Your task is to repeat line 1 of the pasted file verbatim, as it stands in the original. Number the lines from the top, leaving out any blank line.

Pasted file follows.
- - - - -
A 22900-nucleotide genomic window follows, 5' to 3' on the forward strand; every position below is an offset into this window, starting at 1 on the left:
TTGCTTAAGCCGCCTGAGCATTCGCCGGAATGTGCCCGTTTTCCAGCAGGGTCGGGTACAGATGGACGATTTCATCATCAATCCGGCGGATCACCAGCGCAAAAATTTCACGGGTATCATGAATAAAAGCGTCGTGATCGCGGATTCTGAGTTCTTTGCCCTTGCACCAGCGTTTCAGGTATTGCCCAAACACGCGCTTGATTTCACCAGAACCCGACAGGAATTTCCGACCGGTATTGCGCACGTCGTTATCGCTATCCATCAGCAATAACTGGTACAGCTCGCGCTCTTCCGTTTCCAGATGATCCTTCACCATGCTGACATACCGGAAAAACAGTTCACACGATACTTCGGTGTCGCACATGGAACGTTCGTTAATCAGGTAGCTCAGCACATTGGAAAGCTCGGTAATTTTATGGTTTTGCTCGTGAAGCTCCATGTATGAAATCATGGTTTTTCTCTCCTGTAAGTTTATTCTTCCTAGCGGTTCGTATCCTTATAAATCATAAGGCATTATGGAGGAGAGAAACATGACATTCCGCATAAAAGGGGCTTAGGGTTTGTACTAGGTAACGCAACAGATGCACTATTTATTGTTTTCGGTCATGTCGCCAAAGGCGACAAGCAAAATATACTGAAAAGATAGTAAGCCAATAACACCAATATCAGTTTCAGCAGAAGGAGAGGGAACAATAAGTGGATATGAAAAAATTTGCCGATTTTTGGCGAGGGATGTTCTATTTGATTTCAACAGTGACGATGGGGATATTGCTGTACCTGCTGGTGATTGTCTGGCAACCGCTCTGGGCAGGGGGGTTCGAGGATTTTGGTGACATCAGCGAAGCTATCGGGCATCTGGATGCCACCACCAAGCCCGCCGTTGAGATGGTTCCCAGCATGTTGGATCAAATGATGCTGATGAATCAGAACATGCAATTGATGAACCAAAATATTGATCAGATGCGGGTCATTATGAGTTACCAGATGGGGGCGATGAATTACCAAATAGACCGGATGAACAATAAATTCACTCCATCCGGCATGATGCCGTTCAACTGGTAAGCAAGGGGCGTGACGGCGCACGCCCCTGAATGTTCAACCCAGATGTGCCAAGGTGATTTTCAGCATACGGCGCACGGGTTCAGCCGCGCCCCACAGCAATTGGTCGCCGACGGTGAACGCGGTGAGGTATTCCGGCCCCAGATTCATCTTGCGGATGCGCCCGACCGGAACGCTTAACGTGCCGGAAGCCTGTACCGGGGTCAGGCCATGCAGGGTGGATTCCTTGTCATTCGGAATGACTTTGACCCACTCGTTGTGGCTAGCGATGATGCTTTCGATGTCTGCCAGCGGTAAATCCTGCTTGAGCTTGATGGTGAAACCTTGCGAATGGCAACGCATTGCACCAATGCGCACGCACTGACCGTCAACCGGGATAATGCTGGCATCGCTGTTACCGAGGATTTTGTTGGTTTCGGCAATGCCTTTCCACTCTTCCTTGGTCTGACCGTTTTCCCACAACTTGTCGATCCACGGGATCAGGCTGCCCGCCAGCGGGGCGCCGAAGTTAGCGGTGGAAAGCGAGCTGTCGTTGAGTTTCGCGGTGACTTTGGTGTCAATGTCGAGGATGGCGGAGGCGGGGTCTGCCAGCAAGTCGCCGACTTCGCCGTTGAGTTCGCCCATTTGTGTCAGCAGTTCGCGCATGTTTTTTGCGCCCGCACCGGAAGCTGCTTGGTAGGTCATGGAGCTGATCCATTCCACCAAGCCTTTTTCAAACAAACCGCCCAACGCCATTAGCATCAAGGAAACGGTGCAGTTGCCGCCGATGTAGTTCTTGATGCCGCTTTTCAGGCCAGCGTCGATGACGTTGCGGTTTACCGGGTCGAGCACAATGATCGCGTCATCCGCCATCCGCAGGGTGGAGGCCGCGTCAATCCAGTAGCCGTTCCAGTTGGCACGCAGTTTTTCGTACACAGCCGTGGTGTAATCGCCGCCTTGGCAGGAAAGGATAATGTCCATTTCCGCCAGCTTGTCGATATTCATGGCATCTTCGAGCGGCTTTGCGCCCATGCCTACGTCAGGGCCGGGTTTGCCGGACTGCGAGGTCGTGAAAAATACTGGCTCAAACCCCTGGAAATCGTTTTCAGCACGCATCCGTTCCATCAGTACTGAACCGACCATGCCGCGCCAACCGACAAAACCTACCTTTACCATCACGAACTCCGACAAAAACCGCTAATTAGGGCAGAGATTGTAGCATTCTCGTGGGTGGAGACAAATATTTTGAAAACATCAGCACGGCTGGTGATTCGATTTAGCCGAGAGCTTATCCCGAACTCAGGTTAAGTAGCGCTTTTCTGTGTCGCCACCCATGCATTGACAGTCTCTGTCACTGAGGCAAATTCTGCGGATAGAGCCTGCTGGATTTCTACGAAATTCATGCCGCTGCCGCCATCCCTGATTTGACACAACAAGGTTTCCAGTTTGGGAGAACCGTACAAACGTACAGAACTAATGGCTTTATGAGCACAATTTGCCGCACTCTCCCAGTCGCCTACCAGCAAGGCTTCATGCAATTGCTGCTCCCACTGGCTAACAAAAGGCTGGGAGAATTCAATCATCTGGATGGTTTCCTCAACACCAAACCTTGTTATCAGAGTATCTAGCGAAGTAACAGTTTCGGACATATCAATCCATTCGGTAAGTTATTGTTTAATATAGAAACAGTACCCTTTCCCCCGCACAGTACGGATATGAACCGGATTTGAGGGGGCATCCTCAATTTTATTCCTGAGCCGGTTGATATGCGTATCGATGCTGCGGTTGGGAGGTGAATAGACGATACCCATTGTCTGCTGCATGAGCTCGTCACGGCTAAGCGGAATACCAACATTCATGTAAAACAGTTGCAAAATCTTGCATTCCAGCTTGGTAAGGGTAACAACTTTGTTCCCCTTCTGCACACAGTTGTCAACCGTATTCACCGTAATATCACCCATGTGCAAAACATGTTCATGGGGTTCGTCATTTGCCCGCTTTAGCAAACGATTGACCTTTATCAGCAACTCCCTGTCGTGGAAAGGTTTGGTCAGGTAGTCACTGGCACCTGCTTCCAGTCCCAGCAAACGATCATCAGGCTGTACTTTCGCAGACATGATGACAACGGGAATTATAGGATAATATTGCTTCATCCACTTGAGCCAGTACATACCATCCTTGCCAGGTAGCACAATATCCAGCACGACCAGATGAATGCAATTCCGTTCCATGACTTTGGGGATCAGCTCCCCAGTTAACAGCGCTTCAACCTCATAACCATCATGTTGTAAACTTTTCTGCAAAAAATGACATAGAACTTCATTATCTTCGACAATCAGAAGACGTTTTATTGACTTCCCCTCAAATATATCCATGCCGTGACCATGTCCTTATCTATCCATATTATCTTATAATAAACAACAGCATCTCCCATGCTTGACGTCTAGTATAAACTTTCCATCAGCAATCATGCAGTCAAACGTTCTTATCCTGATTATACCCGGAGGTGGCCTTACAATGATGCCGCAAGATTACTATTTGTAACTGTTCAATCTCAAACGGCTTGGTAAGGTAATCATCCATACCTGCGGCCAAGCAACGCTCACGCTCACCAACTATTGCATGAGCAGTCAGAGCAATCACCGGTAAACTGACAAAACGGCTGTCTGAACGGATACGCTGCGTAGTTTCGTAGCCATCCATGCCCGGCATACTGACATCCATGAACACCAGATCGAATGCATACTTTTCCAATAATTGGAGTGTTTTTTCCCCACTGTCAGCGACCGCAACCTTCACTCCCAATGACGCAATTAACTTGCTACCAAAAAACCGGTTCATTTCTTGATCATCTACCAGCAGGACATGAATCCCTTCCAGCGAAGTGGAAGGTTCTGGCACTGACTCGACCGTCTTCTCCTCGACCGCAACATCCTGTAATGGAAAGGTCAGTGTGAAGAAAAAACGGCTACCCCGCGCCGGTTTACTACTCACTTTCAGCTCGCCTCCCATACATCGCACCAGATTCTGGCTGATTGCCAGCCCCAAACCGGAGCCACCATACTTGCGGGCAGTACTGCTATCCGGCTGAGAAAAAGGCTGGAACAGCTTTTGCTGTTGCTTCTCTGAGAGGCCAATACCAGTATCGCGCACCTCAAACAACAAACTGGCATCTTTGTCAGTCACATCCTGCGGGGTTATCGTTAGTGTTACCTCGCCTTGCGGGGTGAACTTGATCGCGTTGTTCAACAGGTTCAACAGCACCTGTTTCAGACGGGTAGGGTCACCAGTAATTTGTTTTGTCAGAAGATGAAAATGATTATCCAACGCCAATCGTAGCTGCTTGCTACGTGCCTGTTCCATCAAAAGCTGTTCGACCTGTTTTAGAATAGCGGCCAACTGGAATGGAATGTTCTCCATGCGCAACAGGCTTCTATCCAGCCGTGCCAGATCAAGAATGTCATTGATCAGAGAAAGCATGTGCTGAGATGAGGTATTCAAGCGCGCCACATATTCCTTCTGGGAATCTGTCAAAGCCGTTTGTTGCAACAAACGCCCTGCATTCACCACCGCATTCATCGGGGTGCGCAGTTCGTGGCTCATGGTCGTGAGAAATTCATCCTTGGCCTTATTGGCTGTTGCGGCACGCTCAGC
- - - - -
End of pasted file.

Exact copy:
A 22900-nucleotide genomic window follows, 5' to 3' on the forward strand; every position below is an offset into this window, starting at 1 on the left: